When creating posts, Hexo will build files based on the corresponding file in
scaffolds folder. For example:
When you run this command, Hexo will try to find
photo.md in the
scaffolds folder and build the post based on it. The following placeholders are available in scaffolds:
||File created date|
Installing a theme is relatively easy in Hexo. Simply choose one that you like from a diverse library, download it, and place the folder in your
Next, you want to change the
theme: tag under
For example, I’m using
hexo-theme-next so the tag for me would be:
Furthermore, my theme directory looks like the following (I have multiple themes installed):
Once again, there’s no need for me to re-write wonderful documentation that already exists, so I will be taking from Hexo again.
If you’re working from a theme, make sure to edit in
Templates define the presentation of your website by describing what each page should look like. The table below shows the corresponding template for every available page. At the very least, a theme should contain an
When pages share a similar structure - for instance, when two templates have both a header and a footer - you can consider using a
layout to declare these structural similarities. Every layout file should contain a
body variable to display the contents of the template in question. For example:
By default, the
layout template is used by all other templates. You can specify additional layouts in the front-matter or set it to
false to disable it. It’s even possible to build a complex nested structure by including more layout templates in your top layout.
Partials are useful for sharing components between your templates. Typical examples include headers, footers or sidebars. You may want to put your partials in separate files to make maintaining your website significantly more convenient. For example:
You can define local variables in templates and use them in other templates.
If your theme is exceedingly complex or if the number of files to generate becomes too large, Hexo’s file generation performance may begin to decrease considerably. Aside from simplifying your theme, you may also try Fragment Caching, which was introduced in Hexo 2.7.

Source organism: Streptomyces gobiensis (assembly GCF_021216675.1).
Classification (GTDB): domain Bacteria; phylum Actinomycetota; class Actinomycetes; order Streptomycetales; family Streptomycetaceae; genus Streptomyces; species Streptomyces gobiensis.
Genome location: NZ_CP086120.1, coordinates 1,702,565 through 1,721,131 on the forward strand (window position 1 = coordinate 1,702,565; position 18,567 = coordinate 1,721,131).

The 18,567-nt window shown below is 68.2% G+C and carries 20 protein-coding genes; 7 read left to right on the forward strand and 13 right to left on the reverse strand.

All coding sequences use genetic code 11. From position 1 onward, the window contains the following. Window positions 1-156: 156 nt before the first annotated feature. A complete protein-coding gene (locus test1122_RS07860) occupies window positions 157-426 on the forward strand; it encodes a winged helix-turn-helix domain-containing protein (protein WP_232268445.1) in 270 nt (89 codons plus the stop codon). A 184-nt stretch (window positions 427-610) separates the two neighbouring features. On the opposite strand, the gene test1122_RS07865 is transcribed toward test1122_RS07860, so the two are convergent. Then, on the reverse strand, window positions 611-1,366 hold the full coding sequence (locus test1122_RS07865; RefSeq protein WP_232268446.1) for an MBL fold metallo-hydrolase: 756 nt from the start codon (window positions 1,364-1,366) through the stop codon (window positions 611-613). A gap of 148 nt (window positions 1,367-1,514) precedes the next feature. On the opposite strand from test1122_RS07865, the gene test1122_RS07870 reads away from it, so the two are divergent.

This feature was borrowed from Ruby on Rails. It causes content to be saved as fragments and cached for when additional requests are made. This can reduce the number of database queries and can also speed up file generation.
Fragment caching is best used for headers, footers, sidebars or other static content that is unlikely to change from template to template. For example:
Though it may be easier to use partials:
Don’t use fragment caching when the
relative_link setting has been enabled. This may cause issues because relative links can and probably will be different depending on the pages they appear in.
This part of the tutorial will not be covering how to develop and share your own plugins. This has already been documented by Hexo.
Look for a plugin that you want to install, whether its from the official listing or elsewhere on the internet, and run
npm install --save plugin-name. The
--save tag adds the plugin to
packages.json so that next time you call
npm install, the plugin will automatically be installed.
Each plugin will also have additional parameters which need to be set up. You can add this in the
_config.yml file such as:
After making changes, you can run
hexo server to test out the changes locally before deploying to live with the following sequences:
This article should have covered everything that you would need to get your website up and going! If there are any other features that you’re confused about and would like me to cover, please leave a comment in Disqus below!